“In all this, he is preparing you to be more fully his and to receive more from him than ever before. And for this to be possible, one has to renounce faith in one’s own strength and energy and let go of the supports one has had up to now.”
Unmasking beliefs, letting weaknesses be known, all this can feel pretty unnerving. It can take us so strongly into a sense of not being enough that we may find ourselves sinking internally! But that is never the point! God is not a God of condemnation or criticism. He never looks at you and says, “You sure did mess that up. Why didn’t you do better? Why aren’t you further along?” Whosever voice that is in your head, it’s not God’s. But oh, how convincing it can be.
It’s good to remember that the paradox of strength and weakness is seen in our heroes throughout Scripture. Peter, walking on the water–one minute he’s challenging, then he’s trying, then he’s tottering, then he’s afraid he’s dying, then he’s sinking and crying out for help! And that was Peter, the one whom Jesus said, “I’m going to build my church on you.” In other words, ordinary people just like you are who I am going to use to do miraculous things.
We see it also in Paul, whose life shows how raw a person can get, and yet that weakness “does have a role to play in the mystery of conversion and transformation by which we are made new” (The Joy of God, pg. 109). Paul was so transformed by this mystery of weakness and transformation that he urges us to glory in the weakness…to boast of it even. “He learned to live solely from the radiant grace of Christ, even as this meant dwelling continually on the edge of weakness and trial” (The Joy of God, pg. 111).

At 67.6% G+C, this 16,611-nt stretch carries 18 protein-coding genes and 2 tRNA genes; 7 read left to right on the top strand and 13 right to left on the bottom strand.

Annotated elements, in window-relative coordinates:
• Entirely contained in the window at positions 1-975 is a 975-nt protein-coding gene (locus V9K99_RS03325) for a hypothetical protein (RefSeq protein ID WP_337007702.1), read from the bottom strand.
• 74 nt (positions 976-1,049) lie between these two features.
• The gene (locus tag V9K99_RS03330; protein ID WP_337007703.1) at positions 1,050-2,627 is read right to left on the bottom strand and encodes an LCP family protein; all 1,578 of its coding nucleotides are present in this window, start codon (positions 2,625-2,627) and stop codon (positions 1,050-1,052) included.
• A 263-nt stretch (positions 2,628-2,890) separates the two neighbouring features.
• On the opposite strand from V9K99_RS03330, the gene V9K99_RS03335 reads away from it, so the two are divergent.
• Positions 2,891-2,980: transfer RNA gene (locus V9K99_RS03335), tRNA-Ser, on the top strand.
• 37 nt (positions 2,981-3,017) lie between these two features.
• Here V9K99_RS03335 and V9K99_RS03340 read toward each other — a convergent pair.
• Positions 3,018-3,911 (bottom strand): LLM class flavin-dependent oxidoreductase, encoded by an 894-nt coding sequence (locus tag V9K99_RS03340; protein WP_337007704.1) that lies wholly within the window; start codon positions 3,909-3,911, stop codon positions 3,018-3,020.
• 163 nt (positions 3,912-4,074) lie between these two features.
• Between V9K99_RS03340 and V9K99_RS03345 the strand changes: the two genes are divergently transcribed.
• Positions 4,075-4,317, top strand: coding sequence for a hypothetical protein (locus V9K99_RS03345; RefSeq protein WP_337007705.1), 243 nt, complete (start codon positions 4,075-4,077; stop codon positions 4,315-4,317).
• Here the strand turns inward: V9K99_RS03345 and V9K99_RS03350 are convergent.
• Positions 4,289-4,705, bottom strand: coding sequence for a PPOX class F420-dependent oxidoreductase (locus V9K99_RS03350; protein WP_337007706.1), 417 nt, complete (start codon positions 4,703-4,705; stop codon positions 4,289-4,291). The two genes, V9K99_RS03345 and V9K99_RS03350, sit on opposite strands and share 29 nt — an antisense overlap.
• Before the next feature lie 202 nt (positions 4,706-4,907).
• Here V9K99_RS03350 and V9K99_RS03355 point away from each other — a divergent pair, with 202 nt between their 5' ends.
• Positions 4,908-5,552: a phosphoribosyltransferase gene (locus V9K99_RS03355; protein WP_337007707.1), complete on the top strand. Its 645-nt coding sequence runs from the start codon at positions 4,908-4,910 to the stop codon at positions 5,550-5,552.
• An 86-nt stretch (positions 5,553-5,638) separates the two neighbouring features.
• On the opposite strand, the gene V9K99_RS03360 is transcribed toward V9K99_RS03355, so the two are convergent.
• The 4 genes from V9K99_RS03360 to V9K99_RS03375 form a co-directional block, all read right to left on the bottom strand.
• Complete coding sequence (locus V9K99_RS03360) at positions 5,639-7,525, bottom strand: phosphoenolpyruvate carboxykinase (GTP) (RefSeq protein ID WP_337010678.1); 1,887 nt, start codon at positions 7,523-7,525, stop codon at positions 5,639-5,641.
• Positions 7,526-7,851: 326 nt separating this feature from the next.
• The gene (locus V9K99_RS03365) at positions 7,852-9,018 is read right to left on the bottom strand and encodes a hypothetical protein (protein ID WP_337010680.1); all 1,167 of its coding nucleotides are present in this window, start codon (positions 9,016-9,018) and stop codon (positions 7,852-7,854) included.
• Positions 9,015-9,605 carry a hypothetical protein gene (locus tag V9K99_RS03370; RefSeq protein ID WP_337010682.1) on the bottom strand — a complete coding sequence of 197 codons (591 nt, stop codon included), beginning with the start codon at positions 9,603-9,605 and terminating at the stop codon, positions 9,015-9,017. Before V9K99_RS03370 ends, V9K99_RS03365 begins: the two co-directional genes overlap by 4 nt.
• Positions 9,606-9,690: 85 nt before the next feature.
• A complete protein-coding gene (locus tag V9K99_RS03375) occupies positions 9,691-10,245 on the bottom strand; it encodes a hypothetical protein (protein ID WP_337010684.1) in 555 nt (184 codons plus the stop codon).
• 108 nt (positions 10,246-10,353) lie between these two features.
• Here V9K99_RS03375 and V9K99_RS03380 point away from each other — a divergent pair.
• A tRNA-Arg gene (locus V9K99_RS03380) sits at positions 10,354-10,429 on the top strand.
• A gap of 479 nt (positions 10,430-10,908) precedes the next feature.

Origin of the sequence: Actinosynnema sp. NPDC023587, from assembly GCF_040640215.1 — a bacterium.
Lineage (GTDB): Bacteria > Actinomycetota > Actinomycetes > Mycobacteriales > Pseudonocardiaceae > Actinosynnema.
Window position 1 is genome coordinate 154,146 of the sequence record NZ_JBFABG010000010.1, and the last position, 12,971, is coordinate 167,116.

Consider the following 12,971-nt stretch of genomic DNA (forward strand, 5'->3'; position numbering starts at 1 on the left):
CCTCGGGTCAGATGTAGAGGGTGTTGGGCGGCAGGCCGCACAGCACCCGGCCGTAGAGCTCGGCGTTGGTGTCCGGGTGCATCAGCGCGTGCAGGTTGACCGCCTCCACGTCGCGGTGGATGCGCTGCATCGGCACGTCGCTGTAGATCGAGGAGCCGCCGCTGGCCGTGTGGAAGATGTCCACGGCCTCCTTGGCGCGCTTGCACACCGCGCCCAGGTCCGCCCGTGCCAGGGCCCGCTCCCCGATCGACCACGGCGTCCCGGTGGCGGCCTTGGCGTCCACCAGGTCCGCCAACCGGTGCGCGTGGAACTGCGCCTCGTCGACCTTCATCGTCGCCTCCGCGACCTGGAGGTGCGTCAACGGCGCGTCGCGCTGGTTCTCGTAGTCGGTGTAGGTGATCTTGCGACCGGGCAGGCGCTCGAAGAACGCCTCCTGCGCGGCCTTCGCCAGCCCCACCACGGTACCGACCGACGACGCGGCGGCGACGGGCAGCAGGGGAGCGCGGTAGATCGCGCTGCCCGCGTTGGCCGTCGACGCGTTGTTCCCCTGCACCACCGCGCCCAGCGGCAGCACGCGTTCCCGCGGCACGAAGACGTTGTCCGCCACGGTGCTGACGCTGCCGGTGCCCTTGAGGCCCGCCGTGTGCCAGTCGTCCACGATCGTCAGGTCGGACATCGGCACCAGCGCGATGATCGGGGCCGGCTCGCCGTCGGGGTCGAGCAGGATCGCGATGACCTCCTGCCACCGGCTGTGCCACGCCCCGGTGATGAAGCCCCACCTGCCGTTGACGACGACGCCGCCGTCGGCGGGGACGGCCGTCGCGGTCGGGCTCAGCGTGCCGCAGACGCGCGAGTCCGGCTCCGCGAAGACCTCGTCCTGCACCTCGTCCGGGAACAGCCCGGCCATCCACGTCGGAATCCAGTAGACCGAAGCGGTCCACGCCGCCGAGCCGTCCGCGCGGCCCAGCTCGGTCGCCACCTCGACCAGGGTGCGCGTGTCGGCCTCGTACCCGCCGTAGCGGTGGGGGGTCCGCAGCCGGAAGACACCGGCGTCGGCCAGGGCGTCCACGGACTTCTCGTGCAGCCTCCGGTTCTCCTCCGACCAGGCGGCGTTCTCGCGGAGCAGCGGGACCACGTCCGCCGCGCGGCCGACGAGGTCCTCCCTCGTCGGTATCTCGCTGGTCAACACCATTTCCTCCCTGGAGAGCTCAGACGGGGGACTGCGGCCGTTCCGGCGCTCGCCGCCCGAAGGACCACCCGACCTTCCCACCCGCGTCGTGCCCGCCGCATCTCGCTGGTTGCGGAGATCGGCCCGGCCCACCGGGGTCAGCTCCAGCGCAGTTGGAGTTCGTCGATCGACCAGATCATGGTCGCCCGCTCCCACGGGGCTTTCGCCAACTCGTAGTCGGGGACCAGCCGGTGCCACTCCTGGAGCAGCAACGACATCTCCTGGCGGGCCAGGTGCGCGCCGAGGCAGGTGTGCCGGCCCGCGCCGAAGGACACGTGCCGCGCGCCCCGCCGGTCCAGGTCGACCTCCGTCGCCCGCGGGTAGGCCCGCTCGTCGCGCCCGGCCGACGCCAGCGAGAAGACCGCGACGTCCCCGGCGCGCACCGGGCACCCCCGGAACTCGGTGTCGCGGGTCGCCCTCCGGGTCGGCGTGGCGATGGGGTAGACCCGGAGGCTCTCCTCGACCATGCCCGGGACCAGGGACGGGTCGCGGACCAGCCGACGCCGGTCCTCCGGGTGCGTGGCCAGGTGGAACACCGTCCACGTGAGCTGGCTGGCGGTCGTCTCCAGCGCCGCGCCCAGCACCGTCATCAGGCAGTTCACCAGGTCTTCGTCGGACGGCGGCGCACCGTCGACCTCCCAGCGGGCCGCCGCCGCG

How ironic that we spend so much time trying to fix or eliminate the difficulties of our lives when the truth is that those hard places, the ones we’d rather not contend with, are exactly what allows us to participate more fully in the life of Christ and to rely on His strength rather than our own. “We cannot be made strong until we know our weakness—and knowing it means experiencing it and going through it.”
ACTION: What transformation might be happening inside you right now as you walk through the difficulties of your life? How might you focus your attention on Christ and what He’s doing in you right now, rather than on the hard thing you’d like to see changed?